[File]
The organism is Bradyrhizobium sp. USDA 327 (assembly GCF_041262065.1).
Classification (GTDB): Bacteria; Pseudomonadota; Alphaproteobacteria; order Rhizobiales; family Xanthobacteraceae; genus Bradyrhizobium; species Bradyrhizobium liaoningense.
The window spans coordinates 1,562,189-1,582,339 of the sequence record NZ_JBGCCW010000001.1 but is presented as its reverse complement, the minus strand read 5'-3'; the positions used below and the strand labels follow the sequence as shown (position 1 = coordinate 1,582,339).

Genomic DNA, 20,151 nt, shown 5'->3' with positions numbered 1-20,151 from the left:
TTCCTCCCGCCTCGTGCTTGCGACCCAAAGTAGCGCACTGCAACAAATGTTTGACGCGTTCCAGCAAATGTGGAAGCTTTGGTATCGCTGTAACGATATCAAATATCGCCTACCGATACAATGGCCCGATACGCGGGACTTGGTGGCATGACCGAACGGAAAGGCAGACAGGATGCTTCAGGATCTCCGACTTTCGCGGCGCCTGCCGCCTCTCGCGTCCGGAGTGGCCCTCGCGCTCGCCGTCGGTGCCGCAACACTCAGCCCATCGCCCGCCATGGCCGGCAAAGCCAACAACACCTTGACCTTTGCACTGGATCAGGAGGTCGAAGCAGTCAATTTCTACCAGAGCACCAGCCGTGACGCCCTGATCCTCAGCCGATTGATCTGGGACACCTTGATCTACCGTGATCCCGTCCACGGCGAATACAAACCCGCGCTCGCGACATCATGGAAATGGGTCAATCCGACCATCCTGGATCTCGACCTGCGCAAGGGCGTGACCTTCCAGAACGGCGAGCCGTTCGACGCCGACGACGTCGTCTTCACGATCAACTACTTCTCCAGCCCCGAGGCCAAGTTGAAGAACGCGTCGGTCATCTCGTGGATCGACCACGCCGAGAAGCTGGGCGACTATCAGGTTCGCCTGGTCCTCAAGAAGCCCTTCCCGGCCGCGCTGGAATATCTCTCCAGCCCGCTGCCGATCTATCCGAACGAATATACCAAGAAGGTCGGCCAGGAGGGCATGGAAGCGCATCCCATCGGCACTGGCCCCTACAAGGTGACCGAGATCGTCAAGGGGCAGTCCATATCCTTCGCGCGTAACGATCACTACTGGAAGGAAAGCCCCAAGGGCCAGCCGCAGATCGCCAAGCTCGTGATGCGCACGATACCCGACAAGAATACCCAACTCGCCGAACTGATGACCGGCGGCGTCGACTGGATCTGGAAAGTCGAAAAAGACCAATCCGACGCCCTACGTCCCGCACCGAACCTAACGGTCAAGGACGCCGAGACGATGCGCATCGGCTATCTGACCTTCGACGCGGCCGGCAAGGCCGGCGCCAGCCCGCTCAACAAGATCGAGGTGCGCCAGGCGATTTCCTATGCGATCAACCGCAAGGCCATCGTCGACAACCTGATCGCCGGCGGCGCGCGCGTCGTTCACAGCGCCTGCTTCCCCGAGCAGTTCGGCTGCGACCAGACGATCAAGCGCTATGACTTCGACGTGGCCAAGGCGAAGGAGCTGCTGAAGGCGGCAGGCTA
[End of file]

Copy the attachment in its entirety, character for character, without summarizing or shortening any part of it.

The organism is Bradyrhizobium sp. USDA 327 (assembly GCF_041262065.1).
Classification (GTDB): Bacteria; Pseudomonadota; Alphaproteobacteria; order Rhizobiales; family Xanthobacteraceae; genus Bradyrhizobium; species Bradyrhizobium liaoningense.
The window spans coordinates 1,562,189-1,582,339 of the sequence record NZ_JBGCCW010000001.1 but is presented as its reverse complement, the minus strand read 5'-3'; the positions used below and the strand labels follow the sequence as shown (position 1 = coordinate 1,582,339).

Genomic DNA, 20,151 nt, shown 5'->3' with positions numbered 1-20,151 from the left:
TTCCTCCCGCCTCGTGCTTGCGACCCAAAGTAGCGCACTGCAACAAATGTTTGACGCGTTCCAGCAAATGTGGAAGCTTTGGTATCGCTGTAACGATATCAAATATCGCCTACCGATACAATGGCCCGATACGCGGGACTTGGTGGCATGACCGAACGGAAAGGCAGACAGGATGCTTCAGGATCTCCGACTTTCGCGGCGCCTGCCGCCTCTCGCGTCCGGAGTGGCCCTCGCGCTCGCCGTCGGTGCCGCAACACTCAGCCCATCGCCCGCCATGGCCGGCAAAGCCAACAACACCTTGACCTTTGCACTGGATCAGGAGGTCGAAGCAGTCAATTTCTACCAGAGCACCAGCCGTGACGCCCTGATCCTCAGCCGATTGATCTGGGACACCTTGATCTACCGTGATCCCGTCCACGGCGAATACAAACCCGCGCTCGCGACATCATGGAAATGGGTCAATCCGACCATCCTGGATCTCGACCTGCGCAAGGGCGTGACCTTCCAGAACGGCGAGCCGTTCGACGCCGACGACGTCGTCTTCACGATCAACTACTTCTCCAGCCCCGAGGCCAAGTTGAAGAACGCGTCGGTCATCTCGTGGATCGACCACGCCGAGAAGCTGGGCGACTATCAGGTTCGCCTGGTCCTCAAGAAGCCCTTCCCGGCCGCGCTGGAATATCTCTCCAGCCCGCTGCCGATCTATCCGAACGAATATACCAAGAAGGTCGGCCAGGAGGGCATGGAAGCGCATCCCATCGGCACTGGCCCCTACAAGGTGACCGAGATCGTCAAGGGGCAGTCCATATCCTTCGCGCGTAACGATCACTACTGGAAGGAAAGCCCCAAGGGCCAGCCGCAGATCGCCAAGCTCGTGATGCGCACGATACCCGACAAGAATACCCAACTCGCCGAACTGATGACCGGCGGCGTCGACTGGATCTGGAAAGTCGAAAAAGACCAATCCGACGCCCTACGTCCCGCACCGAACCTAACGGTCAAGGACGCCGAGACGATGCGCATCGGCTATCTGACCTTCGACGCGGCCGGCAAGGCCGGCGCCAGCCCGCTCAACAAGATCGAGGTGCGCCAGGCGATTTCCTATGCGATCAACCGCAAGGCCATCGTCGACAACCTGATCGCCGGCGGCGCGCGCGTCGTTCACAGCGCCTGCTTCCCCGAGCAGTTCGGCTGCGACCAGACGATCAAGCGCTATGACTTCGACGTGGCCAAGGCGAAGGAGCTGCTGAAGGCGGCAGGCTA